Which is More Secure: Filing Taxes Online or on Paper?

Which is More Secure: Filing Taxes Online or on Paper?
When tax season comes around, taxpayers have two options for filing their taxes: paper or electronic filing. While some taxpayers have strong opinions about which one is better for them, an important question they should all ask themselves is which is more secure? With the increase in the risk of identity theft and tax fraud, consumers should be careful how they file their taxes and consider the advantages and risks of electronic or paper filing. 

Filing Taxes Online
Although more consumers have shifted to filing online these days, they may question whether e-filing offers the most security for their tax and personal information. Recently, TurboTax stopped electronic filing for state returns after there were reports of an increase in tax fraud, The Wall Street Journal reported. While the company's website itself was not compromised, identity thieves were more likely to file fake tax returns using an electronic filing service. 

How to be more secure: As consumers file their taxes online, they should be sure to avoid Internet-based tax scams. Consumers may receive emails from senders claiming they are with the IRS, prompting taxpayers to resend their personal information. When filing electronically, consumers should make sure their devices are free of malware, a risk that could allow cybercriminals to access their information remotely, according to the IRS. Taxpayers should also send their information through secure Internet connections.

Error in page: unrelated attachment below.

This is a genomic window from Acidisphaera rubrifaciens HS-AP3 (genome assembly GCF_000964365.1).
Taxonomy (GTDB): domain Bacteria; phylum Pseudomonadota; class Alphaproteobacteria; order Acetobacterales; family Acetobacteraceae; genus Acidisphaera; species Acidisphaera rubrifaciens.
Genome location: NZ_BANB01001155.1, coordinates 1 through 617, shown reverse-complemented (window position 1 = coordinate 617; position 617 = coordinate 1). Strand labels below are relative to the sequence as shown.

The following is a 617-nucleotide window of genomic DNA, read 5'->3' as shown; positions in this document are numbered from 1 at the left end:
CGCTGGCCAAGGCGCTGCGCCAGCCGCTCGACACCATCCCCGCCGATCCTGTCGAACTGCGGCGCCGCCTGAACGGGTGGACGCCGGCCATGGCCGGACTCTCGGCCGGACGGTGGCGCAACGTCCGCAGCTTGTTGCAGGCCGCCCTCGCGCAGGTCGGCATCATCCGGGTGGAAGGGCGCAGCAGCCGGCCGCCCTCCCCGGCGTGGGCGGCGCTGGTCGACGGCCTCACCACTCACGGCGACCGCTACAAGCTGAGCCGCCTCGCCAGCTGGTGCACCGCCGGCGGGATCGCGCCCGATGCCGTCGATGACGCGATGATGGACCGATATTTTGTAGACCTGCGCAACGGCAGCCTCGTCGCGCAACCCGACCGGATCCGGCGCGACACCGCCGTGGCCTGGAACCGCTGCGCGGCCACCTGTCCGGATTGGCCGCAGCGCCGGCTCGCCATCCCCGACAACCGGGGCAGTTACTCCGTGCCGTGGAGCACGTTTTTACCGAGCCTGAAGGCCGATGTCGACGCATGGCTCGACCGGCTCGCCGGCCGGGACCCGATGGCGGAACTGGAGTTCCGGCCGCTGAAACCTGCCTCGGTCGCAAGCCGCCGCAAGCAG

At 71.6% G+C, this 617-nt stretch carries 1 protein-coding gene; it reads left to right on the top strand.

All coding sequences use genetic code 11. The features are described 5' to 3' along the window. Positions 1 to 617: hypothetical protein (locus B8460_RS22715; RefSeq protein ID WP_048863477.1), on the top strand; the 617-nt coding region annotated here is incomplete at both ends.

Filing on Paper
On the other hand, some consumers prefer filing their taxes on paper because they are most familiar with this method. However, there are certain risks involved as identity thieves could attempt to steal important paper documents from taxpayers or by dumpster diving for documents that were thrown away. 

How to be more secure: Whether taxpayers do their own taxes or hire a certified tax preparer, they should keep any paper documents and copies secure. Taxpayers should ensure they prevent sensitive documents containing their personal information like Social Security numbers and dates of birth from falling into the hands of would-be identity thieves. Consumers can either shred these documents or lock them away in a safe. They could also consider locking their mailboxes to avoid identity thieves from pilfering their mail without consumers' knowledge. 

As consumers consider the benefits and disadvantages of filing their taxes online or through mail, they should decide how they could improve their personal information's security to avoid becoming a victim of tax fraud and identity theft. 

Patricia Oliver is a fraud operations team leader at CyberScout.